“More recently, I presented a conference paper called Mary Pratt's Very Interrupted Life and I think that says so much, particularly about women’s lives, at least in that era.”

Red Currant Jelly, 1972

Koval acknowledges the stark disparities in opportunities and privileges that Mary and Christopher Pratt experienced in their respective careers. Despite graduating with their Bachelor of Fine Arts at the same time, Mary’s career was delayed by a decade as she devoted herself to raising children and managing the household. Yet, it was these very life experiences that became the central theme of her art.

“She loved her domestic life and she celebrates what she’s dealing with on a daily basis. You know, preparing meals, filleting fish,” says Koval.

These everyday occurrences shaped her art and her efforts to document them, to transform the mundane into beauty, gave voice to an entire generation of women.

Though Mary had what Koval calls “a complicated relationship with feminism,” there is no denying that her work carried distinct feminist undertones. Drawing a comparison to seventeenth-century Dutch male artists renowned for their still life paintings, Koval recognizes Mary’s unique advantage in portraying authentic domestic scenes, a perspective Mary herself acknowledged.

“The male Dutch artists had incredible virtuosity of being able to paint all these dead things. But as Mary said, they never prepared those meals. Likewise, male artists didn’t understand the female nude. Those men didn’t have those bodies. Pratt felt that a woman could paint the female nude more authentically and more affectively,” says Koval.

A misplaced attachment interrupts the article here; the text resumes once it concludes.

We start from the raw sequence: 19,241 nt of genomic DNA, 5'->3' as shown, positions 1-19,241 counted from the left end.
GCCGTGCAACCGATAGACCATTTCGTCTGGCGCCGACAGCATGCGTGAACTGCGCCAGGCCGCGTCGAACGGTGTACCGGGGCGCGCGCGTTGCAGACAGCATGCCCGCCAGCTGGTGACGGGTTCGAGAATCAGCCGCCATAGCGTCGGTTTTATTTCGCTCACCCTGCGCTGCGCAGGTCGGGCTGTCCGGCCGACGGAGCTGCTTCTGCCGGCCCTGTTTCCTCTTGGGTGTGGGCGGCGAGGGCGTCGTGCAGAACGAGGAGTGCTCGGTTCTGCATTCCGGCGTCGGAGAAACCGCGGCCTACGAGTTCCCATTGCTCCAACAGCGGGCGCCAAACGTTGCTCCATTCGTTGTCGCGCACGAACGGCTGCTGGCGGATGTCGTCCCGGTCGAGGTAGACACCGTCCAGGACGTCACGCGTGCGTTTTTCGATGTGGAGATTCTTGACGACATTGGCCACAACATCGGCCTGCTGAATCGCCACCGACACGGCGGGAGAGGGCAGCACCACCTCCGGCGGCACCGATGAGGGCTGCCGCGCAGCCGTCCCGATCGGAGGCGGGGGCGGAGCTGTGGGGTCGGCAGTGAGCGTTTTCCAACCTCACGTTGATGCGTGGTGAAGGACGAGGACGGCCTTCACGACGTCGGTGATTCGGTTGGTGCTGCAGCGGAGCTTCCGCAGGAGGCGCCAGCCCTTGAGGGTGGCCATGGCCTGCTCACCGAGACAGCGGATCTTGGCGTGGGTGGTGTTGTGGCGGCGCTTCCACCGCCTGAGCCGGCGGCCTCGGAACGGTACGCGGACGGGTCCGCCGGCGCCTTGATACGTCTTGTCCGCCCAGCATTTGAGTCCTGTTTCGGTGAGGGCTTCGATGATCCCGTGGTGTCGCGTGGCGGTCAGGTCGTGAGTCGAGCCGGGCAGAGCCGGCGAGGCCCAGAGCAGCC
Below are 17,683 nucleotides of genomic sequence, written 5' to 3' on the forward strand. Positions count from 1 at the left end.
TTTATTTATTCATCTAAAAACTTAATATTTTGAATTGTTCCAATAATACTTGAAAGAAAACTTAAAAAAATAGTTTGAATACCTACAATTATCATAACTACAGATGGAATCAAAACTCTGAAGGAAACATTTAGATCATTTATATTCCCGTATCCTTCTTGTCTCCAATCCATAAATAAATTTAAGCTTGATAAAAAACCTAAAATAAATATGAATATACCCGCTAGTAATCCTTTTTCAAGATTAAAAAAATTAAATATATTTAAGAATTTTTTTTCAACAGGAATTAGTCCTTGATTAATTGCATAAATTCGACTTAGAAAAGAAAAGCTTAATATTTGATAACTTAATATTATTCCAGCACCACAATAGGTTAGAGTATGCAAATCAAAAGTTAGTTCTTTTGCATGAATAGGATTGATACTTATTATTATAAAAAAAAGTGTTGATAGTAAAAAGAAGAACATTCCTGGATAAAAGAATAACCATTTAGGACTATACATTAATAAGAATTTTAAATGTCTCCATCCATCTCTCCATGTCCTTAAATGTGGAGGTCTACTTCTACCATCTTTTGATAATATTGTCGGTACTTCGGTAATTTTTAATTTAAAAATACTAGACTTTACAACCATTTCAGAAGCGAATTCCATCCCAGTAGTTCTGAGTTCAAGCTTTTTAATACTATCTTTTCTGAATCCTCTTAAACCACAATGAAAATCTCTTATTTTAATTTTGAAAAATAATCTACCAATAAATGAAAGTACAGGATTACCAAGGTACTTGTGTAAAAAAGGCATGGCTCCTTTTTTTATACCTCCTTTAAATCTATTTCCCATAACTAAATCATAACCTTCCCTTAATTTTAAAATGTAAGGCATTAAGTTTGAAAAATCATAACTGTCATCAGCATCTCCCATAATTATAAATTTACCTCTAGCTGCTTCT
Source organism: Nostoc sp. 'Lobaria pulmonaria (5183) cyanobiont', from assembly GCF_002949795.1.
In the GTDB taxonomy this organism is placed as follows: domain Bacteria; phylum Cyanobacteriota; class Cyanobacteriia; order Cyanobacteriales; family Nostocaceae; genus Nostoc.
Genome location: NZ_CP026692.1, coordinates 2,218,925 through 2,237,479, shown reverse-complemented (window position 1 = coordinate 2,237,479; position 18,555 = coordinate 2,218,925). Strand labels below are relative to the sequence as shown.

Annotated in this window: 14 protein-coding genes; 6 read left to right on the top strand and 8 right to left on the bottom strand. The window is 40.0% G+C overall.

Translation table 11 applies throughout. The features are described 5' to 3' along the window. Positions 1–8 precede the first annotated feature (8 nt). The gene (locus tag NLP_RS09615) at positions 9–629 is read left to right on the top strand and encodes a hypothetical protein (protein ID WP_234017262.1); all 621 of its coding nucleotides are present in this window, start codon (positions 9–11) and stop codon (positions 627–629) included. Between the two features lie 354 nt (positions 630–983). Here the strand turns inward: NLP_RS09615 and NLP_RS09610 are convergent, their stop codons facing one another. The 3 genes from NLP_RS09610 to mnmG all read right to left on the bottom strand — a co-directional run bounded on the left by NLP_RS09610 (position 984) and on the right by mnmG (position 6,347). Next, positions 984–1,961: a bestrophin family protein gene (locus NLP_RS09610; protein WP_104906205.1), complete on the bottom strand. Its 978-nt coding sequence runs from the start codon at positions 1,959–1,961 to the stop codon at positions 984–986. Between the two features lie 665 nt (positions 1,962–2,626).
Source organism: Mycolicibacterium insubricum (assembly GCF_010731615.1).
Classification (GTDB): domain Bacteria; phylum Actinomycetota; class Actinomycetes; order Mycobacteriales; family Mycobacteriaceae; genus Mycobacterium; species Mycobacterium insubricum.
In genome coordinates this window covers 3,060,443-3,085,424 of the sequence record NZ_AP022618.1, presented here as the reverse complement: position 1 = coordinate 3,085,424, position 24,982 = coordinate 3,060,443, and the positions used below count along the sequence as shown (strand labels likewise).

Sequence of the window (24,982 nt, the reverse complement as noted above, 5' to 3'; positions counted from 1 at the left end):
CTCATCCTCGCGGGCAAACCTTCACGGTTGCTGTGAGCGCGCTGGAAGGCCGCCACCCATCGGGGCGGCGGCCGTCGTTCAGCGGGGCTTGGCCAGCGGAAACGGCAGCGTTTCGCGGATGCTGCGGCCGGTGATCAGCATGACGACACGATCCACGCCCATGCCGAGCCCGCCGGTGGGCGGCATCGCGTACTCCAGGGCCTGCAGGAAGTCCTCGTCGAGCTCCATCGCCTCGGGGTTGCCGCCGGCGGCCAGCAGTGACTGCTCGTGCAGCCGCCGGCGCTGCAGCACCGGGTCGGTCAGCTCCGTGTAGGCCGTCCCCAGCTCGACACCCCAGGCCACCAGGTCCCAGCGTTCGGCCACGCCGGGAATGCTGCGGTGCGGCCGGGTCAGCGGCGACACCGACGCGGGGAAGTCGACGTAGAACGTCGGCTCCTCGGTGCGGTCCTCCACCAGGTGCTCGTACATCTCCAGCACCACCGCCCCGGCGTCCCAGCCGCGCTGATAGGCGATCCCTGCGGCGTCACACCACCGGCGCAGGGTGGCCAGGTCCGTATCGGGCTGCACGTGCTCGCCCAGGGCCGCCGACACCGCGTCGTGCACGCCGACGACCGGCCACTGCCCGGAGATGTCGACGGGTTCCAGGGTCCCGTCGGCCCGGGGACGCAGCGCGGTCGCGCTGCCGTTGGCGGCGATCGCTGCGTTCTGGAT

In the late 1970s, the decision for a woman artist to paint the female nude was a challenging one, given the perception of this genre as problematic. Pratt was among a select group of prominent women artists who ventured into this genre to challenge and redefine it and she did so by using a series of photographic slides taken by Christopher of their assistant and model Donna, with whom Christopher had had a relationship.

“Mary did a photo session with Donna on her own, but she also wanted to work with Christopher’s slides because she knew there was a chemistry there and she knew that the images were really strong,” says Koval. “It speaks to the level of professionalism they shared, even though there was tragedy and angst between all these people. What came of it is art. She made art out of this subject. It’s exceptional. She’s exceptional.”

The book, which positions Mary Pratt within the broader context of contemporary art, offers readers an intimate and captivating exploration of one of the most significant women artists in Canadian history.

Along with touring the book, Koval hopes to curate an exhibition that places Pratt’s art within a thematic context alongside her slides and her diaries, bringing the archival materials into conversation with her work. She is also optimistic that a new generation of researchers will continue contributing to Mary Pratt’s legacy.

“What I’ve done is create a path to the archives,” she says. “My hope is that there will be not only Mount A students, but graduate students coming from all over Canada to these archives, writing their PhD on Mary Pratt, taking my interpretations and challenging them,” she says, noting that there is still more to explore in Pratt’s records. “The Mount Allison Archives and its archivist are a remarkable source for any future researcher.”